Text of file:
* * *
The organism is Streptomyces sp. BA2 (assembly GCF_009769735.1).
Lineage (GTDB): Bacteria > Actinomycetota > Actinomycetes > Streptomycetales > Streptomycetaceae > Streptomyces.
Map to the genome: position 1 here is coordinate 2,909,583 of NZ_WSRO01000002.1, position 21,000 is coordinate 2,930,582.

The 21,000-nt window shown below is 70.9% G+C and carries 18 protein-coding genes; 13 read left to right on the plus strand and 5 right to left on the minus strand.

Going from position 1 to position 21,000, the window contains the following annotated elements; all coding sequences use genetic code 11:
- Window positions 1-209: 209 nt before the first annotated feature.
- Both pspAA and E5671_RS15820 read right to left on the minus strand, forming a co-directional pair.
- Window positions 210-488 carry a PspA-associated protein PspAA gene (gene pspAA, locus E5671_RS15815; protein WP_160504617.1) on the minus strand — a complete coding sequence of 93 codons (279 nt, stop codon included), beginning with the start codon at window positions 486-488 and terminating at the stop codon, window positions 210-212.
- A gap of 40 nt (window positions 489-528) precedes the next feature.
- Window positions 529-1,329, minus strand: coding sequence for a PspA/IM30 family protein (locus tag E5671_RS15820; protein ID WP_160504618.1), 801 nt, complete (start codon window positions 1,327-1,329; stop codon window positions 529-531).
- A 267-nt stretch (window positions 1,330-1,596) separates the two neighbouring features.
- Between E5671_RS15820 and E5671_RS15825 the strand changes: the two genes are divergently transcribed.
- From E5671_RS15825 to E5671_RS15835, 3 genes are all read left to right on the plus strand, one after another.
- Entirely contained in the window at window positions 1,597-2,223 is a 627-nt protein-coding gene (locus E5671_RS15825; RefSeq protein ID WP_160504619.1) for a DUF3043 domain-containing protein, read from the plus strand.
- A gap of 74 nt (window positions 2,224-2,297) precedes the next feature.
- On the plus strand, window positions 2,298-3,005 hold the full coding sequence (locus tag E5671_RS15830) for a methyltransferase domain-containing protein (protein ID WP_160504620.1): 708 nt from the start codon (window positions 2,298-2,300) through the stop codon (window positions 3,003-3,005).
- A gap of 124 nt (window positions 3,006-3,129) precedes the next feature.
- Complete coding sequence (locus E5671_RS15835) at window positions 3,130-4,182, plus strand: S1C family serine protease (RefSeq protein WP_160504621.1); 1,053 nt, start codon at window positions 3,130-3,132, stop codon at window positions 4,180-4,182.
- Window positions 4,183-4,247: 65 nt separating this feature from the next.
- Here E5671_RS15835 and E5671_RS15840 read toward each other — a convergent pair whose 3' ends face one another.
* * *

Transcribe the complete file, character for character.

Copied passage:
The organism is Streptomyces sp. BA2 (assembly GCF_009769735.1).
Lineage (GTDB): Bacteria > Actinomycetota > Actinomycetes > Streptomycetales > Streptomycetaceae > Streptomyces.
Map to the genome: position 1 here is coordinate 2,909,583 of NZ_WSRO01000002.1, position 21,000 is coordinate 2,930,582.

The 21,000-nt window shown below is 70.9% G+C and carries 18 protein-coding genes; 13 read left to right on the plus strand and 5 right to left on the minus strand.

Going from position 1 to position 21,000, the window contains the following annotated elements; all coding sequences use genetic code 11:
- Window positions 1-209: 209 nt before the first annotated feature.
- Both pspAA and E5671_RS15820 read right to left on the minus strand, forming a co-directional pair.
- Window positions 210-488 carry a PspA-associated protein PspAA gene (gene pspAA, locus E5671_RS15815; protein WP_160504617.1) on the minus strand — a complete coding sequence of 93 codons (279 nt, stop codon included), beginning with the start codon at window positions 486-488 and terminating at the stop codon, window positions 210-212.
- A gap of 40 nt (window positions 489-528) precedes the next feature.
- Window positions 529-1,329, minus strand: coding sequence for a PspA/IM30 family protein (locus tag E5671_RS15820; protein ID WP_160504618.1), 801 nt, complete (start codon window positions 1,327-1,329; stop codon window positions 529-531).
- A 267-nt stretch (window positions 1,330-1,596) separates the two neighbouring features.
- Between E5671_RS15820 and E5671_RS15825 the strand changes: the two genes are divergently transcribed.
- From E5671_RS15825 to E5671_RS15835, 3 genes are all read left to right on the plus strand, one after another.
- Entirely contained in the window at window positions 1,597-2,223 is a 627-nt protein-coding gene (locus E5671_RS15825; RefSeq protein ID WP_160504619.1) for a DUF3043 domain-containing protein, read from the plus strand.
- A gap of 74 nt (window positions 2,224-2,297) precedes the next feature.
- On the plus strand, window positions 2,298-3,005 hold the full coding sequence (locus tag E5671_RS15830) for a methyltransferase domain-containing protein (protein ID WP_160504620.1): 708 nt from the start codon (window positions 2,298-2,300) through the stop codon (window positions 3,003-3,005).
- A gap of 124 nt (window positions 3,006-3,129) precedes the next feature.
- Complete coding sequence (locus E5671_RS15835) at window positions 3,130-4,182, plus strand: S1C family serine protease (RefSeq protein WP_160504621.1); 1,053 nt, start codon at window positions 3,130-3,132, stop codon at window positions 4,180-4,182.
- Window positions 4,183-4,247: 65 nt separating this feature from the next.
- Here E5671_RS15835 and E5671_RS15840 read toward each other — a convergent pair whose 3' ends face one another.